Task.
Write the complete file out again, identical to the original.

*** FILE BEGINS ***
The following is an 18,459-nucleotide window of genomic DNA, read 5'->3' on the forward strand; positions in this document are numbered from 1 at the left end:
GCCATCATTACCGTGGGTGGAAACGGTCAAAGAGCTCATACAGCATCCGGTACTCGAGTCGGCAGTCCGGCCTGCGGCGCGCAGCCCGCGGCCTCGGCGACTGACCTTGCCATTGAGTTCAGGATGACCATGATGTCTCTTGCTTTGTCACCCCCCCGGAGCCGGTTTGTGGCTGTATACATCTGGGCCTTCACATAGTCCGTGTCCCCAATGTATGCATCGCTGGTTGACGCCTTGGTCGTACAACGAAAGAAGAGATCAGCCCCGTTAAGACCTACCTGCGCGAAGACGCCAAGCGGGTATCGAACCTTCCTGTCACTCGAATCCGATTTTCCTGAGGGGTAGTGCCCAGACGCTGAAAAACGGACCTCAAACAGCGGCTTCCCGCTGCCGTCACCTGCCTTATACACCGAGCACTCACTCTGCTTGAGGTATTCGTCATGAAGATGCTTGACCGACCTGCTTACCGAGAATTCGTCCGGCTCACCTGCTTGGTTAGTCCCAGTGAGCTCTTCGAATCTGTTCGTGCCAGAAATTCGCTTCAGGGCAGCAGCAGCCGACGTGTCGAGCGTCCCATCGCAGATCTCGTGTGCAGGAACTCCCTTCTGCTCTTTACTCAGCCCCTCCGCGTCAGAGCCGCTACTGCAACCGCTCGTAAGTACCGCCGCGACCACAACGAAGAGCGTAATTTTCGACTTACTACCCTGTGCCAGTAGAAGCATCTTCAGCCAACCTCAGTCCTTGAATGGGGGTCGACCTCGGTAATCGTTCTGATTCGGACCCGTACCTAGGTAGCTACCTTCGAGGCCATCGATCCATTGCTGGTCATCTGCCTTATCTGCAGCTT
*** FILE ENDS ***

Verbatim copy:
The following is an 18,459-nucleotide window of genomic DNA, read 5'->3' on the forward strand; positions in this document are numbered from 1 at the left end:
GCCATCATTACCGTGGGTGGAAACGGTCAAAGAGCTCATACAGCATCCGGTACTCGAGTCGGCAGTCCGGCCTGCGGCGCGCAGCCCGCGGCCTCGGCGACTGACCTTGCCATTGAGTTCAGGATGACCATGATGTCTCTTGCTTTGTCACCCCCCCGGAGCCGGTTTGTGGCTGTATACATCTGGGCCTTCACATAGTCCGTGTCCCCAATGTATGCATCGCTGGTTGACGCCTTGGTCGTACAACGAAAGAAGAGATCAGCCCCGTTAAGACCTACCTGCGCGAAGACGCCAAGCGGGTATCGAACCTTCCTGTCACTCGAATCCGATTTTCCTGAGGGGTAGTGCCCAGACGCTGAAAAACGGACCTCAAACAGCGGCTTCCCGCTGCCGTCACCTGCCTTATACACCGAGCACTCACTCTGCTTGAGGTATTCGTCATGAAGATGCTTGACCGACCTGCTTACCGAGAATTCGTCCGGCTCACCTGCTTGGTTAGTCCCAGTGAGCTCTTCGAATCTGTTCGTGCCAGAAATTCGCTTCAGGGCAGCAGCAGCCGACGTGTCGAGCGTCCCATCGCAGATCTCGTGTGCAGGAACTCCCTTCTGCTCTTTACTCAGCCCCTCCGCGTCAGAGCCGCTACTGCAACCGCTCGTAAGTACCGCCGCGACCACAACGAAGAGCGTAATTTTCGACTTACTACCCTGTGCCAGTAGAAGCATCTTCAGCCAACCTCAGTCCTTGAATGGGGGTCGACCTCGGTAATCGTTCTGATTCGGACCCGTACCTAGGTAGCTACCTTCGAGGCCATCGATCCATTGCTGGTCATCTGCCTTATCTGCAGCTT